Travel this year is very different. Road trips are becoming more popular as people try to avoid the large crowds in airports and cramped quarters of planes. Many families are taking road trips, both short and long, to have family vacations. Why not plan a covered bridge road trip?
As many as 14,000 covered bridges spanned the U.S. at one time, but fewer than 900 remain today.
Many historic covered bridges built in the 1800s still stand today, and a self-guided driving tour from one to the next provides a great opportunity to discover beautiful parts of America you’ve never seen before.
It can be really hard to remember to take in the sites and sounds around us, but the last year, we’ve all been doing that a little more. That’s because most of the big trips that many of us have wanted to take – all those suitcases we’ve wanted to pack and airline tickets we’ve wanted to buy – have in fact been delayed indefinitely. And that can be hard. But it’s also motivated a lot of people to figure out the “can” in their travel and dreams, versus the “can’ts.” That means that many people are looking not only at outdoor adventures, but historic sites, too. Many of these have no need to share indoor spaces (or air).
Of course, the country has hundreds if not thousands of historic sites that help us learn something about how we used to live and what forces have shaped us. Take the landscape: How did we used to get from point A to point B? Of course, there used to be just foot trails and then there were wagon trails, which in turn were developed into roads. But along those roads were obstacles, of course, in the way of natural elements such as rivers and mountains. Or course, as people began to build in the landscape, they took what they might have seen elsewhere and used it here in America.
One of those unique elements is the covered bridge.
To make wooden bridges last longer, the bridges were covered to protect it from all weather conditions, such as rain, snow, sun, and ice.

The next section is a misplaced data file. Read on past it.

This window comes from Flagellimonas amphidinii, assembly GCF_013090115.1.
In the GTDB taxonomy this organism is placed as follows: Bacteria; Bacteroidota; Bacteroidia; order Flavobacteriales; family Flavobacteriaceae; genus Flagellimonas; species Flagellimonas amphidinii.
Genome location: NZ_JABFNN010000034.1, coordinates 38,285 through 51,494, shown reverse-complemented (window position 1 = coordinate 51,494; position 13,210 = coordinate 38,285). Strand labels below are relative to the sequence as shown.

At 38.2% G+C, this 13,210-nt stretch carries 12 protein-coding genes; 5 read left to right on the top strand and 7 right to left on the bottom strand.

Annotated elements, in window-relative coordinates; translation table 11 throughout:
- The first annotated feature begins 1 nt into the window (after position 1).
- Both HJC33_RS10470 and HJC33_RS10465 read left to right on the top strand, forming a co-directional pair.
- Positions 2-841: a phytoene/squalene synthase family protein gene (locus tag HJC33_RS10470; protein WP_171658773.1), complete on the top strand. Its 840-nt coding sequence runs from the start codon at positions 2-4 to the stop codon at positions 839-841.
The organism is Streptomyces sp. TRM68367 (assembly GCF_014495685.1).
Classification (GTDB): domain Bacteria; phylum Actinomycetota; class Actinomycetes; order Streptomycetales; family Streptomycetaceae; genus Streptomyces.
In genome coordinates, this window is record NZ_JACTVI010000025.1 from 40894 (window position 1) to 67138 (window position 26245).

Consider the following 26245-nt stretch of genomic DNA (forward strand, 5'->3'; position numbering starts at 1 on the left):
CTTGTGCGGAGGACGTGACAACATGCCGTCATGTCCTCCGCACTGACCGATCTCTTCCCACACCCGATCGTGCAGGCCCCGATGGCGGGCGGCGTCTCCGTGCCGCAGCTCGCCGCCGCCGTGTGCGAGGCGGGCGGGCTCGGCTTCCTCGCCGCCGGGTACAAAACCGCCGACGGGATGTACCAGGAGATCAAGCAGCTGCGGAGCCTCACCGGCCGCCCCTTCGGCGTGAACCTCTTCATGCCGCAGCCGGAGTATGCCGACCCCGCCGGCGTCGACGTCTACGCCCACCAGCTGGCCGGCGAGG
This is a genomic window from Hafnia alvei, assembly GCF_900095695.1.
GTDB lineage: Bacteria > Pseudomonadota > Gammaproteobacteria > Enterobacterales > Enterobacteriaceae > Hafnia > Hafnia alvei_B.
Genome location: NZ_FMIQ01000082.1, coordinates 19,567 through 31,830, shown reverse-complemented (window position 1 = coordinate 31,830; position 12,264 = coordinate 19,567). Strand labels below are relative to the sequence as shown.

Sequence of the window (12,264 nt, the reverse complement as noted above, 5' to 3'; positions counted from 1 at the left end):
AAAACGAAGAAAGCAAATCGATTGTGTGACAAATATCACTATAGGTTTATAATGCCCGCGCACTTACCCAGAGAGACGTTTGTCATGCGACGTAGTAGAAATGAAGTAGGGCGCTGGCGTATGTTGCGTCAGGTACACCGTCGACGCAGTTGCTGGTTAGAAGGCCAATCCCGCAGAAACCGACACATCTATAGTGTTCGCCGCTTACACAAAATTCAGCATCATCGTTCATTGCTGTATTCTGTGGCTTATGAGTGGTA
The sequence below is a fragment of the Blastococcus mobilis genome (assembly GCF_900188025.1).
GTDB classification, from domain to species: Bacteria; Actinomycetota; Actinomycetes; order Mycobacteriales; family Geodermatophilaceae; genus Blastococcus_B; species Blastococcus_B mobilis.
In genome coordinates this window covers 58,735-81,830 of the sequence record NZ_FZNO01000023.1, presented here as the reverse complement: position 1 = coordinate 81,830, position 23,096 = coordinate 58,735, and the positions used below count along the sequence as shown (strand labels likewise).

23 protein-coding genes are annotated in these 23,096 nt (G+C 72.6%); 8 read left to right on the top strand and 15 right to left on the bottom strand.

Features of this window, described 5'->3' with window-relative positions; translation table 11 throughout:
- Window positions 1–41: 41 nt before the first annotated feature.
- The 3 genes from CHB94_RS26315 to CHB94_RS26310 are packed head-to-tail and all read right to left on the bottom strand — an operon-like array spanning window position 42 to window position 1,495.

While these covered bridges are perfect for photos, they are also a way to track through the country’s development (and spend some unique drive time, too). One of the things that many may not realize about covered bridges is that they were first developed not for beauty, but to keep the bridges below intact. A covered wooden bridge would in fact last longer than one that was always subject to the elements such as snow and rain. In addition, covered bridges had a structure that in fact helped the bridge underneath build strength.
The first covered bridge was erected over 200 years ago in Pennsylvania; the original structure is no longer standing. The oldest original one still in existence is just under 200 years old. Those two were just a few of the 14,000 or so covered bridges that dotted the country at one time or another. Their numbers have dwindled significantly; now, there are under 1,000 left. That’s because those wooden structures ended up being replaced by the advance in materials, with cast iron and wrought iron proving more durable and long lasting than just wood. When that happened, the need to cover the structure fell away.
If you’re looking to see a number of covered bridges on a driving trip, there are a couple of different ways to approach the sites. You can try to tackle a region, or you can dive into what’s in just one state. What should you do? This graphic offers some interesting ideas to consider.
A self-guided driving tour of covered bridges will make you feel like you’ve been transported back in time. By visiting some of these historic landmarks, you can venture off the beaten path and experience a little bit of living history. Though the number of covered bridges across the country has dwindled, there’s still a great many to see and admire.
Covered Bridge Facts
Based on available reports, as many as 12,000 covered bridges once existed in the United States.
Pennsylvania has the most covered bridges in the United States of America.
Ashtabula, Ohio is the longest covered bridge in the United States. It is 613 feet long, and has a walkway for pedestrians on both sides.
Hyde Hall Bridge, Glimmerglass State Park, New York is considered the oldest documented covered bridge in America.